I’ll admit that this isn’t the way I usually like to visit a new country — I like to visit at least three different destinations to get a better idea of the country as a whole. But sometimes you just don’t have the time. I would love to return to Slovakia and see much more, starting with the Tatras!

Essential Info: I stayed at Penzion Grand Košice but I don’t recommend it as 1) there is no staff present after 10 PM and 2) I got bedbugs 3) which you can imagine is extra complicated when you get bedbugs after 10 PM. It was cheap and decent otherwise, but I don’t think it’s worth the hassle of either of those issues. Find more hotels in Košice here.

Košice is well connected by train and bus. I had trouble finding information on how to get from Košice to Poland, but it was actually easy — I took a train to Poprad, walked next door to the bus station, and then got on a bus to Zakopane (you buy your tickets on board). From Zakopane you can easily connect to Kraków and beyond.

Don’t visit Slovakia without travel insurance. Whether you cut yourself and need to go to the hospital for stitches, or your phone gets stolen at a bar, or an injury means you need to cancel all or part of your trip, travel insurance will help you and keep you financially afloat if the worst happens. I use and recommend World Nomads for trips to Slovakia.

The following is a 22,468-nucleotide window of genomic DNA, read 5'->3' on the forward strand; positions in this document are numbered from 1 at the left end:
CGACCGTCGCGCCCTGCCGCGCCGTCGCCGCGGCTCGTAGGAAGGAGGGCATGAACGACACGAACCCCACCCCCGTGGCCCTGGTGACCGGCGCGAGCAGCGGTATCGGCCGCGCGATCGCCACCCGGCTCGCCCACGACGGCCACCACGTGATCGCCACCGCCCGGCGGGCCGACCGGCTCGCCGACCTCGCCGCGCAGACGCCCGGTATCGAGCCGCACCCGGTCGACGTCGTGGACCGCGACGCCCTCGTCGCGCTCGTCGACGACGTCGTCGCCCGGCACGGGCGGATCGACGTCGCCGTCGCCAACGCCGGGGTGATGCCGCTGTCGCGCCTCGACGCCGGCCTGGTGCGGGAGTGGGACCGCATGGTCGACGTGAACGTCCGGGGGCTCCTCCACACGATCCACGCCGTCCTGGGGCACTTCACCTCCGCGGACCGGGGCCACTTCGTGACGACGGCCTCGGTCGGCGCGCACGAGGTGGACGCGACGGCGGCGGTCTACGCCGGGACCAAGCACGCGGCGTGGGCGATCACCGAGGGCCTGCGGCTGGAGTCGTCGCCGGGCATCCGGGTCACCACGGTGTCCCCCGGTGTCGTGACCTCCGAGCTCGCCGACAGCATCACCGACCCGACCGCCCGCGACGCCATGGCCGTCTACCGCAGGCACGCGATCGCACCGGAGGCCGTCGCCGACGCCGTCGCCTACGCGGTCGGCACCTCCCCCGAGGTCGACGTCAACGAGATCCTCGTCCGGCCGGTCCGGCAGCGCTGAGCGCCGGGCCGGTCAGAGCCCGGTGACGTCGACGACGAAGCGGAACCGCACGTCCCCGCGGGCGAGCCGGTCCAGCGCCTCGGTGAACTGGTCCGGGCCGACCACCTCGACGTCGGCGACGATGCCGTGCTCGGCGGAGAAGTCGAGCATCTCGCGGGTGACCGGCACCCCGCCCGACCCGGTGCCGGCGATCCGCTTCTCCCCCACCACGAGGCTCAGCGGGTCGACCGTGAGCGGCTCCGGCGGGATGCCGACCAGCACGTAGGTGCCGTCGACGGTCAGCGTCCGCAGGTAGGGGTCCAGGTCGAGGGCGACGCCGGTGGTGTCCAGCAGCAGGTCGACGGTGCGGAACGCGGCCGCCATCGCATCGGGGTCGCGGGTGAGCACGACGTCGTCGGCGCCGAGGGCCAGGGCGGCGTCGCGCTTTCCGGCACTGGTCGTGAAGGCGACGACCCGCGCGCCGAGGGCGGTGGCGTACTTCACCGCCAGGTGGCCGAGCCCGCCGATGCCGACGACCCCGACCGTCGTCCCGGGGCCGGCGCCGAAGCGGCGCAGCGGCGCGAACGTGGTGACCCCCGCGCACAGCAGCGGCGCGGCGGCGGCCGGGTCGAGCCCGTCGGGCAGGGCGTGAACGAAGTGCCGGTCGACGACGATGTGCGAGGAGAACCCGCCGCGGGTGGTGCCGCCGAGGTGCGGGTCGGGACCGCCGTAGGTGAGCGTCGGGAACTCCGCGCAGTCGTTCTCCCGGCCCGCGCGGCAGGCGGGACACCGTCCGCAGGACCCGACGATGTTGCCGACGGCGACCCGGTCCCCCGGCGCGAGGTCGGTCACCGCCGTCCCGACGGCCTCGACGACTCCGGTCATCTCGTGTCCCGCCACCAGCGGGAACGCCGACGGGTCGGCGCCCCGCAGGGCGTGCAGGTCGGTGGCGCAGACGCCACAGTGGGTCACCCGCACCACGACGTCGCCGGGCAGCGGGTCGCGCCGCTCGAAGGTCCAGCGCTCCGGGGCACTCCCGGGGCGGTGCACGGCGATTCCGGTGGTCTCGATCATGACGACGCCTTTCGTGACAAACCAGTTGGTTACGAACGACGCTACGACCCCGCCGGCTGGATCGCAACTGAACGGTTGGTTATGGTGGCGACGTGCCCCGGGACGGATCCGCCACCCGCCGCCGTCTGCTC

What’s your favorite random city that doesn’t get enough love?



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TBEX Zimbabwe: An Unethical and Irresponsible Choice


Victoria Falls, Zimbabwe, by quiquefepe

My dear readers, today’s post is about the travel blogging industry. I think some of you would find it to be an interesting read, but if that’s not your thing, feel free to check out my Best of the Blog page. 

On Saturday at the Travel Blog Exchange (TBEX) conference in Huntsville, Alabama, it was announced that the first TBEX Africa will take place in July 2018.

It will take place in Harare, Zimbabwe, to be exact. And the primary sponsor will be the Zimbabwe Tourism Authority, a government-run organization.

Holy shit. TBEX actually entered a business partnership with Robert Mugabe’s government.

Background: TBEX is not representative of the whole travel blogging industry.

TBEX is the largest travel blogging conference. A few different conferences are held in different parts of the world each year — generally one in North America, one in Europe, and one somewhere else. And because they’re so big, they tend to dominate the industry.

I’ve attended one TBEX, in Girona in the Costa Brava region of Spain in 2012. It was a fantastic experience, but that was more due to Jaume Marin and the team at Costa Brava Tourism, who have long been leaders in creating innovative marketing campaigns for travel bloggers. (I mean, they threw a party in a castle with a “ham room” filled with jamon iberico! Yeah. That had nothing to do with TBEX; that was all Costa Brava.)